The New Orthography: Handwriting, Calligraphy and Shorthand

There is a special creative space occupied by the overlap between these three expressions of writing:

  • Handwriting, once a commonplace skill and now displaced by keyboards, is moving into the realm of craft, something we cultivate as a form of personal expression rather than for its utility.

  • Calligraphy is the practice of handwriting using a broad-tip instrument (pen or brush) to give letterforms a new level of expressiveness. Within all handwriting and callligraphy there is a “cursive/printing” spectrum. Styles on the “printing” end of this spectrum lay emphasis on legibility at the price of speed. Styles on the “cursive” end lay emphasis on speed (via combine pen strokes to create ligatures, for example), and on subsuming individual words into the broad visual texture of the page, at the price of legibility.

  • Shorthand is the collapsing of whole words into individual glyphs and even individual strokes. While shorthand proper — formally encoding large swaths of useful vocabulary - is now even more obsolete than handwriting, in limited forms it turns up frequently in cursive calligraphic forms: single strokes for “and”, “the” and “of” are common examples.

At the overlap between these three lies the customized orthography, or the “new” orthography: any highly unique system of writing developed by a single individual.

On this page we examine these New Orthographies and the meaning behind their development. This page is a progression of thoughts first collected at New Orthography on ThoughtStreams.

The New Abbreviations by Z. D. Smith incorporates all three of these things, and was the first thing to set me thinking about examples of what I am calling New Orthographies.

“For the last six years or so, I’ve worked on a complete and comprehensive system of transcription-based shorthand which takes its inspiration primarily from the abbreviationes of the medieval scribal tradition.” – Z. D. Smith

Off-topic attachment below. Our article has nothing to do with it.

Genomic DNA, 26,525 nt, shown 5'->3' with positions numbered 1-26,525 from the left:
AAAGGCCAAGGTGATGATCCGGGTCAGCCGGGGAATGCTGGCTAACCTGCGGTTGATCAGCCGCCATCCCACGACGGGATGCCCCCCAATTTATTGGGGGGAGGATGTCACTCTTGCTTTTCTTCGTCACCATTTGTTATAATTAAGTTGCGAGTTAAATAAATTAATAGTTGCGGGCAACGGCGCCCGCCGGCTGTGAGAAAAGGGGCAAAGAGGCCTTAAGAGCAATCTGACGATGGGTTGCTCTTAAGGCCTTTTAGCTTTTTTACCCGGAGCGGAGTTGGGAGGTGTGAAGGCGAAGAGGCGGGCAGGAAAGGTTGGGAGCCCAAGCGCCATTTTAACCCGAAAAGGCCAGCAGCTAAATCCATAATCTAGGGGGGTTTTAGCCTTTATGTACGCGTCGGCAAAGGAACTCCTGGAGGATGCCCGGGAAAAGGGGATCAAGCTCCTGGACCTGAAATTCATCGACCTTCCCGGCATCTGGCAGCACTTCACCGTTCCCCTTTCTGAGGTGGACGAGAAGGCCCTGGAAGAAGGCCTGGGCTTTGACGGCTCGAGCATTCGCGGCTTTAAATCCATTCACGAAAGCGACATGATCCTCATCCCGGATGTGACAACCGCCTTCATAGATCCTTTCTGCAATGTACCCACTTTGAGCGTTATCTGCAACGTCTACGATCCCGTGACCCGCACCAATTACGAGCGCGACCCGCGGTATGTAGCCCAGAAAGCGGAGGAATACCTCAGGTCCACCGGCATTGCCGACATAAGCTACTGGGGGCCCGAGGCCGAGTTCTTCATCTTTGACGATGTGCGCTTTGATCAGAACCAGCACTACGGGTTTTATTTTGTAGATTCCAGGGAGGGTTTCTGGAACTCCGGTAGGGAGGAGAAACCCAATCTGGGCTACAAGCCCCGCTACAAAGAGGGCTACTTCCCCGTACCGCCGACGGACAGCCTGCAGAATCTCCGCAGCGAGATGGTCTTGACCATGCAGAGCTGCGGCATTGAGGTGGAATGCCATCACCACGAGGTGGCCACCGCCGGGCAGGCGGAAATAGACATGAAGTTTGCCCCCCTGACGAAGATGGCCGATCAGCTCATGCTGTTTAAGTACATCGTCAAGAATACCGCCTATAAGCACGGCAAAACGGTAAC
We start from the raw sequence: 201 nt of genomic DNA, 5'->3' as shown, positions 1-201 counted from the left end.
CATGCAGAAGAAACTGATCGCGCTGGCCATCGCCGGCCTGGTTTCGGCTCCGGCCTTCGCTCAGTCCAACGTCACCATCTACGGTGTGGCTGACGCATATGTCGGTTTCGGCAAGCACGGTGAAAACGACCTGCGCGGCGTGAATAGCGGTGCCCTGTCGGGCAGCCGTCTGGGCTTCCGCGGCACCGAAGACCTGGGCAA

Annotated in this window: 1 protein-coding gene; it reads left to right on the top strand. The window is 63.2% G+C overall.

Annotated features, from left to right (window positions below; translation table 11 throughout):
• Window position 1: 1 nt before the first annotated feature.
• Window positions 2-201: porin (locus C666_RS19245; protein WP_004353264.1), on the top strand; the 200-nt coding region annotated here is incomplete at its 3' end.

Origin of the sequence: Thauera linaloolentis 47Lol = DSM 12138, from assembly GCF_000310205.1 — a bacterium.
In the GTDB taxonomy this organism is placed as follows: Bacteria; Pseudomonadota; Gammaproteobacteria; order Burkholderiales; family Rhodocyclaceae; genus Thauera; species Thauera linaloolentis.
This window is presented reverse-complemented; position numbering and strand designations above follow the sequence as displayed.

Click on the images/link above to read his complete writings on the subject.

Joel Dueck (Author)

Upon seeing his samples, I was immediately reminded of the “Luxeuil Miniscule” family of calligraphy as described in Marc Drogin’s book Medieval Calligraphy: Its History and Technique (samples below).

Ductus for Luxeuil Miniscule

Luxeuil Miniscule sample, early 8th century, French

Marc Drogin writes the following about the evolution of “charter hands” such as Luxeuil Miniscule:

“However, when it came to the creation of a script in which to write legal documents a special quality was required. A good charter hand or court hand was so ornate that one viewed it with awe, and so complicated that it not only resisted forgery but could not be understood by those who had no business reading it.”

He continues, “Sometimes this succeeded too well…”

Joel Dueck (Author)

Tolkien’s Tengwar elvish writing is probably the most widely known new orthography:

Saruman's Book
A shot of Saruman’s Book from the Two Towers extended edition.

Tengwar was designed with an intentionally limited, and elegant, visual vocabulary: stems which can be short or long, and ascend or descend; boughs, which can be single or double, open or closed; and diacritics. Each aspect of a stroke corresponds with its phonetic sound.

Like other new orthographies, the basic system lends itself well to customization. There are many, many calligraphic styles of Tengwar.